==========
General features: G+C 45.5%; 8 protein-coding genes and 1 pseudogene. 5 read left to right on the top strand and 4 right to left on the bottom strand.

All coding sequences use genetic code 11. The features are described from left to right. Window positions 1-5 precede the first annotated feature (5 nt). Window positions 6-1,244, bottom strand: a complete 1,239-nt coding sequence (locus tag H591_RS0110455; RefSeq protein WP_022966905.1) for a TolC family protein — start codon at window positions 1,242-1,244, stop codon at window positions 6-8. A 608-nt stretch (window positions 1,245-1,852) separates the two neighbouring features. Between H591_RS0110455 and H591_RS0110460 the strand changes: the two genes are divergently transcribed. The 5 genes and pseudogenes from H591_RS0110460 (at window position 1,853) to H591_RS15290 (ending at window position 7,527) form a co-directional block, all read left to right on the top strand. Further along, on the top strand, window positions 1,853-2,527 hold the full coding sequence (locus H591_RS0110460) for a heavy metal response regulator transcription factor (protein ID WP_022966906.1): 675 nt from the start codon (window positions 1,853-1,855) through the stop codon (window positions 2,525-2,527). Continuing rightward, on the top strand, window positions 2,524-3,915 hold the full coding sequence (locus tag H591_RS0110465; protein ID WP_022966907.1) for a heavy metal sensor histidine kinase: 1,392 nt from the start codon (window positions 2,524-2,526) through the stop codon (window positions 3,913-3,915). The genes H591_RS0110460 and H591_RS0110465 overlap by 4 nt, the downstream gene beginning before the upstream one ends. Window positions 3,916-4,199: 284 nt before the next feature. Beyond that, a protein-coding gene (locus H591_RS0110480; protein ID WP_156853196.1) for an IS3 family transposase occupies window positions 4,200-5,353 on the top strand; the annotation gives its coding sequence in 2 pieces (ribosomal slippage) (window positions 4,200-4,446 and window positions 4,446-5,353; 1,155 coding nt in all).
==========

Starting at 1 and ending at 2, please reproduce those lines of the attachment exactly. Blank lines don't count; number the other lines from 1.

General features: G+C 45.5%; 8 protein-coding genes and 1 pseudogene. 5 read left to right on the top strand and 4 right to left on the bottom strand.

All coding sequences use genetic code 11. The features are described from left to right. Window positions 1-5 precede the first annotated feature (5 nt). Window positions 6-1,244, bottom strand: a complete 1,239-nt coding sequence (locus tag H591_RS0110455; RefSeq protein WP_022966905.1) for a TolC family protein — start codon at window positions 1,242-1,244, stop codon at window positions 6-8. A 608-nt stretch (window positions 1,245-1,852) separates the two neighbouring features. Between H591_RS0110455 and H591_RS0110460 the strand changes: the two genes are divergently transcribed. The 5 genes and pseudogenes from H591_RS0110460 (at window position 1,853) to H591_RS15290 (ending at window position 7,527) form a co-directional block, all read left to right on the top strand. Further along, on the top strand, window positions 1,853-2,527 hold the full coding sequence (locus H591_RS0110460) for a heavy metal response regulator transcription factor (protein ID WP_022966906.1): 675 nt from the start codon (window positions 1,853-1,855) through the stop codon (window positions 2,525-2,527). Continuing rightward, on the top strand, window positions 2,524-3,915 hold the full coding sequence (locus tag H591_RS0110465; protein ID WP_022966907.1) for a heavy metal sensor histidine kinase: 1,392 nt from the start codon (window positions 2,524-2,526) through the stop codon (window positions 3,913-3,915). The genes H591_RS0110460 and H591_RS0110465 overlap by 4 nt, the downstream gene beginning before the upstream one ends. Window positions 3,916-4,199: 284 nt before the next feature. Beyond that, a protein-coding gene (locus H591_RS0110480; protein ID WP_156853196.1) for an IS3 family transposase occupies window positions 4,200-5,353 on the top strand; the annotation gives its coding sequence in 2 pieces (ribosomal slippage) (window positions 4,200-4,446 and window positions 4,446-5,353; 1,155 coding nt in all).